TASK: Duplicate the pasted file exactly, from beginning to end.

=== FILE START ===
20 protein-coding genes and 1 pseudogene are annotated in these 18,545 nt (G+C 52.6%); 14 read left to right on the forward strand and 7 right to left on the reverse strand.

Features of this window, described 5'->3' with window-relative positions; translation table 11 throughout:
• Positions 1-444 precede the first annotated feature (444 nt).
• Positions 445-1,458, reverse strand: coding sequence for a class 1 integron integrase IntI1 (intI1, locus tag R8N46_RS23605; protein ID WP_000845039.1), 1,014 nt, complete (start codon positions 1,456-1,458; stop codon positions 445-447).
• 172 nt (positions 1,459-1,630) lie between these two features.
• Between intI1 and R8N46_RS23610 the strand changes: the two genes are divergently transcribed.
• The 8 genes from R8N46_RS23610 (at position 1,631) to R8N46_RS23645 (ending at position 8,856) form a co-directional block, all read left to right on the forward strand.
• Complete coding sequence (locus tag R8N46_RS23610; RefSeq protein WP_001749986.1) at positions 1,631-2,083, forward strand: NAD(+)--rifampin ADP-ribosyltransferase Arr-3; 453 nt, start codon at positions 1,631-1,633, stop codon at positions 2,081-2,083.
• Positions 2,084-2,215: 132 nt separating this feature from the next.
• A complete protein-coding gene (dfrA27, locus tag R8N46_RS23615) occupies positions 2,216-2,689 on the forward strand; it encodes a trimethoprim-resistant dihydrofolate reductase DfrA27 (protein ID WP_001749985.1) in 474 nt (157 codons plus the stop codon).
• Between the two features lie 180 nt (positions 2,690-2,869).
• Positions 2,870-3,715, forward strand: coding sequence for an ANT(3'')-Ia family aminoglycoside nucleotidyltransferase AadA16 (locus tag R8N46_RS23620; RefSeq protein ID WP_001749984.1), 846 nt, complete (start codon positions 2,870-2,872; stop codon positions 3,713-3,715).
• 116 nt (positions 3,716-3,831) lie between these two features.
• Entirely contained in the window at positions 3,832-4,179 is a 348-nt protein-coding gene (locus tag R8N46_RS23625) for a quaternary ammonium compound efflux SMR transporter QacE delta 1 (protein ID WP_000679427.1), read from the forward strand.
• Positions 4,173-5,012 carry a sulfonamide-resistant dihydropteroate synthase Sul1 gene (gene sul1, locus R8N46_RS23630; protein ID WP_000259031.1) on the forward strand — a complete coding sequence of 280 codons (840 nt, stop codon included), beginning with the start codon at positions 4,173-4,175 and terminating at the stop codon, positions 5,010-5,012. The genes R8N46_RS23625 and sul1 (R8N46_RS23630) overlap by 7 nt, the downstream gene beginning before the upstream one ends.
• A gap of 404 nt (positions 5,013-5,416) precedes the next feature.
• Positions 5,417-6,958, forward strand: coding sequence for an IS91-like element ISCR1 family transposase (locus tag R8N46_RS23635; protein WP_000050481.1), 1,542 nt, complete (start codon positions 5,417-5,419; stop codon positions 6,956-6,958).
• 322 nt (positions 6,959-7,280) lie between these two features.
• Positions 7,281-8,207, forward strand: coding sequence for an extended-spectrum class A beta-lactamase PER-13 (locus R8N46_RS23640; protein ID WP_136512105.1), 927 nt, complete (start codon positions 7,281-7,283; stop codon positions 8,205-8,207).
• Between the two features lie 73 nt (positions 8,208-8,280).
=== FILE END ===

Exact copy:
20 protein-coding genes and 1 pseudogene are annotated in these 18,545 nt (G+C 52.6%); 14 read left to right on the forward strand and 7 right to left on the reverse strand.

Features of this window, described 5'->3' with window-relative positions; translation table 11 throughout:
• Positions 1-444 precede the first annotated feature (444 nt).
• Positions 445-1,458, reverse strand: coding sequence for a class 1 integron integrase IntI1 (intI1, locus tag R8N46_RS23605; protein ID WP_000845039.1), 1,014 nt, complete (start codon positions 1,456-1,458; stop codon positions 445-447).
• 172 nt (positions 1,459-1,630) lie between these two features.
• Between intI1 and R8N46_RS23610 the strand changes: the two genes are divergently transcribed.
• The 8 genes from R8N46_RS23610 (at position 1,631) to R8N46_RS23645 (ending at position 8,856) form a co-directional block, all read left to right on the forward strand.
• Complete coding sequence (locus tag R8N46_RS23610; RefSeq protein WP_001749986.1) at positions 1,631-2,083, forward strand: NAD(+)--rifampin ADP-ribosyltransferase Arr-3; 453 nt, start codon at positions 1,631-1,633, stop codon at positions 2,081-2,083.
• Positions 2,084-2,215: 132 nt separating this feature from the next.
• A complete protein-coding gene (dfrA27, locus tag R8N46_RS23615) occupies positions 2,216-2,689 on the forward strand; it encodes a trimethoprim-resistant dihydrofolate reductase DfrA27 (protein ID WP_001749985.1) in 474 nt (157 codons plus the stop codon).
• Between the two features lie 180 nt (positions 2,690-2,869).
• Positions 2,870-3,715, forward strand: coding sequence for an ANT(3'')-Ia family aminoglycoside nucleotidyltransferase AadA16 (locus tag R8N46_RS23620; RefSeq protein ID WP_001749984.1), 846 nt, complete (start codon positions 2,870-2,872; stop codon positions 3,713-3,715).
• 116 nt (positions 3,716-3,831) lie between these two features.
• Entirely contained in the window at positions 3,832-4,179 is a 348-nt protein-coding gene (locus tag R8N46_RS23625) for a quaternary ammonium compound efflux SMR transporter QacE delta 1 (protein ID WP_000679427.1), read from the forward strand.
• Positions 4,173-5,012 carry a sulfonamide-resistant dihydropteroate synthase Sul1 gene (gene sul1, locus R8N46_RS23630; protein ID WP_000259031.1) on the forward strand — a complete coding sequence of 280 codons (840 nt, stop codon included), beginning with the start codon at positions 4,173-4,175 and terminating at the stop codon, positions 5,010-5,012. The genes R8N46_RS23625 and sul1 (R8N46_RS23630) overlap by 7 nt, the downstream gene beginning before the upstream one ends.
• A gap of 404 nt (positions 5,013-5,416) precedes the next feature.
• Positions 5,417-6,958, forward strand: coding sequence for an IS91-like element ISCR1 family transposase (locus tag R8N46_RS23635; protein WP_000050481.1), 1,542 nt, complete (start codon positions 5,417-5,419; stop codon positions 6,956-6,958).
• 322 nt (positions 6,959-7,280) lie between these two features.
• Positions 7,281-8,207, forward strand: coding sequence for an extended-spectrum class A beta-lactamase PER-13 (locus R8N46_RS23640; protein ID WP_136512105.1), 927 nt, complete (start codon positions 7,281-7,283; stop codon positions 8,205-8,207).
• Between the two features lie 73 nt (positions 8,208-8,280).